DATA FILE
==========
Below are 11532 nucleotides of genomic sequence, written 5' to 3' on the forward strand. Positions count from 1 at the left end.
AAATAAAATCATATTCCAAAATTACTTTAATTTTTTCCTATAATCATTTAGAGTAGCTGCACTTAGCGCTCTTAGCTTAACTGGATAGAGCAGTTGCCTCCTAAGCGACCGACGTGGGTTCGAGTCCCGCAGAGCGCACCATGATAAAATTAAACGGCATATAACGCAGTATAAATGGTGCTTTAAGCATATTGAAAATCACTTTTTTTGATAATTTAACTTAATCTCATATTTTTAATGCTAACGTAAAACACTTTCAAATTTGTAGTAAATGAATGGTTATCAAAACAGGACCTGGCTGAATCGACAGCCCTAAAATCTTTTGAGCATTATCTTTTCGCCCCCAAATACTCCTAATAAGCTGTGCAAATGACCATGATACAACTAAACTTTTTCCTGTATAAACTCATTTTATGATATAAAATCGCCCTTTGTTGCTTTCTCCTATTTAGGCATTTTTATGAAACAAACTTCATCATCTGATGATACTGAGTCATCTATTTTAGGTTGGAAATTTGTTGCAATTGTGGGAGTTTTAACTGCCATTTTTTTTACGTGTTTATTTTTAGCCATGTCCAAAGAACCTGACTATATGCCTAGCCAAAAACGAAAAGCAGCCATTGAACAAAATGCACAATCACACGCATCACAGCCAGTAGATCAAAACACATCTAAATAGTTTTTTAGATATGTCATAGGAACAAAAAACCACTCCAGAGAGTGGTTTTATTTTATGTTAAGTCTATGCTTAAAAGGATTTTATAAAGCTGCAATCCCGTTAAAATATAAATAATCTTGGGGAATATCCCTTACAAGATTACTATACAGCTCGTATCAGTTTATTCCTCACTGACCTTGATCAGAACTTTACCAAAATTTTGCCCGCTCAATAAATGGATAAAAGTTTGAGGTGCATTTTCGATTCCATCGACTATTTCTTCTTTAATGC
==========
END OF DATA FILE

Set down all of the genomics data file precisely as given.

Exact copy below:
Below are 11532 nucleotides of genomic sequence, written 5' to 3' on the forward strand. Positions count from 1 at the left end.
AAATAAAATCATATTCCAAAATTACTTTAATTTTTTCCTATAATCATTTAGAGTAGCTGCACTTAGCGCTCTTAGCTTAACTGGATAGAGCAGTTGCCTCCTAAGCGACCGACGTGGGTTCGAGTCCCGCAGAGCGCACCATGATAAAATTAAACGGCATATAACGCAGTATAAATGGTGCTTTAAGCATATTGAAAATCACTTTTTTTGATAATTTAACTTAATCTCATATTTTTAATGCTAACGTAAAACACTTTCAAATTTGTAGTAAATGAATGGTTATCAAAACAGGACCTGGCTGAATCGACAGCCCTAAAATCTTTTGAGCATTATCTTTTCGCCCCCAAATACTCCTAATAAGCTGTGCAAATGACCATGATACAACTAAACTTTTTCCTGTATAAACTCATTTTATGATATAAAATCGCCCTTTGTTGCTTTCTCCTATTTAGGCATTTTTATGAAACAAACTTCATCATCTGATGATACTGAGTCATCTATTTTAGGTTGGAAATTTGTTGCAATTGTGGGAGTTTTAACTGCCATTTTTTTTACGTGTTTATTTTTAGCCATGTCCAAAGAACCTGACTATATGCCTAGCCAAAAACGAAAAGCAGCCATTGAACAAAATGCACAATCACACGCATCACAGCCAGTAGATCAAAACACATCTAAATAGTTTTTTAGATATGTCATAGGAACAAAAAACCACTCCAGAGAGTGGTTTTATTTTATGTTAAGTCTATGCTTAAAAGGATTTTATAAAGCTGCAATCCCGTTAAAATATAAATAATCTTGGGGAATATCCCTTACAAGATTACTATACAGCTCGTATCAGTTTATTCCTCACTGACCTTGATCAGAACTTTACCAAAATTTTGCCCGCTCAATAAATGGATAAAAGTTTGAGGTGCATTTTCGATTCCATCGACTATTTCTTCTTTAATGC